Burgers at Mikuni Minato-za

Mikuni Minato-za is a no-frills eatery conveniently situated in the middle of Kitamae-dori Street. Here you’ll find Mikuni Minato’s newest gourmet offering: the “Mikuni Burger.”

The Mikuni Burger features a flavorful patty of Japanese beef and pork with lettuce, tomato, and onion sat between two rice bread buns, zested up by a dollop of homemade BBQ sauce and mayonnaise. But what really sets it apart is the addition of locally grown “rakkyo” Chinese onion, used as a garlicky substitute for pickles.

The thick stack of fillings all meld together into a single action-packed hit of umami flavor, providing the energy you need for a full day of sightseeing.

Crab Pizza at Birdland

While seafood is the go-to choice for a Mikuni Minato meal, foodies shouldn’t overlook the authentic Napoli pizza served at Birdland. The owner-chef cooks each pizza in a wood-fire oven on the spot, and is a recognized master of Napoli pizza. The English menus and friendly staff also make ordering a breeze.

Plus, those visiting Birdland between mid-November and the end of December can also indulge in the limited-edition “seiko-gani” female snow crab pizza (pictured above). The warm doughy batter is crowned by a fresh snow crab and a medley of other local ingredients. Reservations are required for the crab pizza, so be sure to inquire in advance.

Immerse Yourself in Old World Japan Through History, Nature, Food, and More

With historical streetscapes, delicious delicacies, breathtaking nature, and fun and fascinating activities, Sakai City was everything we love about Japan, but without the crowds. For those seeking an engaging trip to a hidden slice of retro Japan, Mikuni Minato and the rest of Sakai City is sure to inspire your wanderlust!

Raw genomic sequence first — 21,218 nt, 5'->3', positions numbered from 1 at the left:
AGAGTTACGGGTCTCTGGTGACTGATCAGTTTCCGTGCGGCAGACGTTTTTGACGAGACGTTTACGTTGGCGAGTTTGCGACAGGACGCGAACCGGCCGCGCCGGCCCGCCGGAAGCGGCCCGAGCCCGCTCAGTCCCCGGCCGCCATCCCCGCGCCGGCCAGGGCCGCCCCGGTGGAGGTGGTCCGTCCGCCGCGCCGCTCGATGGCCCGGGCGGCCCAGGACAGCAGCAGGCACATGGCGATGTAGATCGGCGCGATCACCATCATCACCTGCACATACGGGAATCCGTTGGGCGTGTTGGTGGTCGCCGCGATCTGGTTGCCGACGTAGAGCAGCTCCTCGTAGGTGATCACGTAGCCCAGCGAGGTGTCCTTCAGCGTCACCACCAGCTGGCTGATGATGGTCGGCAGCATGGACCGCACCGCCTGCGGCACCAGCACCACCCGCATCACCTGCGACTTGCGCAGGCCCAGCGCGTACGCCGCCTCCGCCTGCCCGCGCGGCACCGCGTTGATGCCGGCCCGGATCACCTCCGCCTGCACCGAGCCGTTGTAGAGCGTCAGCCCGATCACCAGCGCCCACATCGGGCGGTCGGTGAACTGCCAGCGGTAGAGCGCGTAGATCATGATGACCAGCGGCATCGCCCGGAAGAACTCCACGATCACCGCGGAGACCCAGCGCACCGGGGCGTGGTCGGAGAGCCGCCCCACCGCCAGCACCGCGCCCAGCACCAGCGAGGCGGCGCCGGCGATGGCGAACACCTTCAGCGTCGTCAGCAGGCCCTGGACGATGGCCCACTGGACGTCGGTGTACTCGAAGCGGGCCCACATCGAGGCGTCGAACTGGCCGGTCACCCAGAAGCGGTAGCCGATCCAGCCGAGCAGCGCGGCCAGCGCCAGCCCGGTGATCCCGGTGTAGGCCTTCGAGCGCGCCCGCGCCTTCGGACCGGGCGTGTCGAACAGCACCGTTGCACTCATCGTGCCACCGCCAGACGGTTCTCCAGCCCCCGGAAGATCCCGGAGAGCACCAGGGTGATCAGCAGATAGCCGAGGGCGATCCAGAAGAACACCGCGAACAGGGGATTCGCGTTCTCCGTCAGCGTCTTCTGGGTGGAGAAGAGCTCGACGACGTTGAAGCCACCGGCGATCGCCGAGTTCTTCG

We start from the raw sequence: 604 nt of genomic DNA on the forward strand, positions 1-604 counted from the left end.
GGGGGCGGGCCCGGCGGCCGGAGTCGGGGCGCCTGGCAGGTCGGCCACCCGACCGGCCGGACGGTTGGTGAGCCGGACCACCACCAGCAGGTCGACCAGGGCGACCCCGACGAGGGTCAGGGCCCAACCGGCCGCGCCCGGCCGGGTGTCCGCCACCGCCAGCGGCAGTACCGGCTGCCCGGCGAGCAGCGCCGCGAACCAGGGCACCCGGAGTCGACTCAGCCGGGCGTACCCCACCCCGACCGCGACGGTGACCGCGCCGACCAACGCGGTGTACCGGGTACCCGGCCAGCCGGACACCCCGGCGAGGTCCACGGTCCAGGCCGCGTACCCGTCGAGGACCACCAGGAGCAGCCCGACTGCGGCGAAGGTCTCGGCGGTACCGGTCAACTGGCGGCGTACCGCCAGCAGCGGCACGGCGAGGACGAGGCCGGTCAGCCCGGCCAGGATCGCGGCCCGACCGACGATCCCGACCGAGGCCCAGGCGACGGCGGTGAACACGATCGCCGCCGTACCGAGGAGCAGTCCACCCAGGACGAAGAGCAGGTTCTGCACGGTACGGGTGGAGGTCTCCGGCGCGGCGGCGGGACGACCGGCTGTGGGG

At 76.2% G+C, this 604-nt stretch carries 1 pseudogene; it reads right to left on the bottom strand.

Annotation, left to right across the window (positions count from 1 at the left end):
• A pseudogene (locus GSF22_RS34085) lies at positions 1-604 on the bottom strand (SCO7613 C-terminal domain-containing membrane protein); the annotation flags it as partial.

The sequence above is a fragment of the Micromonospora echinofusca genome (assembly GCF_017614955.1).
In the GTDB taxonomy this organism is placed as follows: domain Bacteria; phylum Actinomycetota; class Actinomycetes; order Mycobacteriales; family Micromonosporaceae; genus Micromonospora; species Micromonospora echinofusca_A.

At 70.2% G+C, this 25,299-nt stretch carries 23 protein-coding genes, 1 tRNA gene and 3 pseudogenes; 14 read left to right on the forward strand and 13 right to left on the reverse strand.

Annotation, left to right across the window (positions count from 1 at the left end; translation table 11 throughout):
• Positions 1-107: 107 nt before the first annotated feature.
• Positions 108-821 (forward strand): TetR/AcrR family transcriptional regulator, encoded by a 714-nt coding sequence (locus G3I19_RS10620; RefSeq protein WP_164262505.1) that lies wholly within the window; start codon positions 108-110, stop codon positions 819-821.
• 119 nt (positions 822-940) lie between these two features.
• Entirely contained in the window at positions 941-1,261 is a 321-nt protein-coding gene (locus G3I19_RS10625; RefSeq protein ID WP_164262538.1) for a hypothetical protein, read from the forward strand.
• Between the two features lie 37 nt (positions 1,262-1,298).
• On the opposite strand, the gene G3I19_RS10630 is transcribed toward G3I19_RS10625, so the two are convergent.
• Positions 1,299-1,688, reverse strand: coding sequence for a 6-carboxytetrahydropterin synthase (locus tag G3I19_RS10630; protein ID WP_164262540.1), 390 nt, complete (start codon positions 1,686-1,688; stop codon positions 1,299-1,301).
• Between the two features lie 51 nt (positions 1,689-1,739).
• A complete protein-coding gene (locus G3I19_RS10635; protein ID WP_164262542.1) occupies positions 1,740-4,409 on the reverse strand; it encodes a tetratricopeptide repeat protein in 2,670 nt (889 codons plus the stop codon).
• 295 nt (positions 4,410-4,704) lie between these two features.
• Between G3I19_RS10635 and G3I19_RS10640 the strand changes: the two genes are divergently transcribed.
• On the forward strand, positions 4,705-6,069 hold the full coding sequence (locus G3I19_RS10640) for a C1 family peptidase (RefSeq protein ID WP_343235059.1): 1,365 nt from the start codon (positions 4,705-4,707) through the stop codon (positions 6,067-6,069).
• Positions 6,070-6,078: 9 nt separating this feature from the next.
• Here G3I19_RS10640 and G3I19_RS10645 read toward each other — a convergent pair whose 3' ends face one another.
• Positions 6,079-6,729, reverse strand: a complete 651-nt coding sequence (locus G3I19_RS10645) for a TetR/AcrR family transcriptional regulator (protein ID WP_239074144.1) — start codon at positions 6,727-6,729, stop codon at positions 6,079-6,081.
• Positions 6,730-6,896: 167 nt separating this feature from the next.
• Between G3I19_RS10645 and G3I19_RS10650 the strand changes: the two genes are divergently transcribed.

Tickets for the activities and spots introduced in this article can also be booked online at the following website. Sorting out reservations in advance ensures a smooth tripーa big help when traveling to less touristy parts of Japan like Fukui! Check it out below!

Online bookings in Fukui: https://www.triplabo.jp/activity?search=fukui

Chubu Feature

The information in this article is accurate at the time of publication.

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About the author

Steve Csorgo
Born and raised in Melbourne, Australia, Steve currently lives in Niigata City. His passions include discovering local sake, reading, and traveling to as much of Japan as possible. Hot springs, historical sites, and untouched nature are some of his favorite things about Japan. He enjoys writing about traditional crafts, offbeat yet charming towns, and interesting local stories.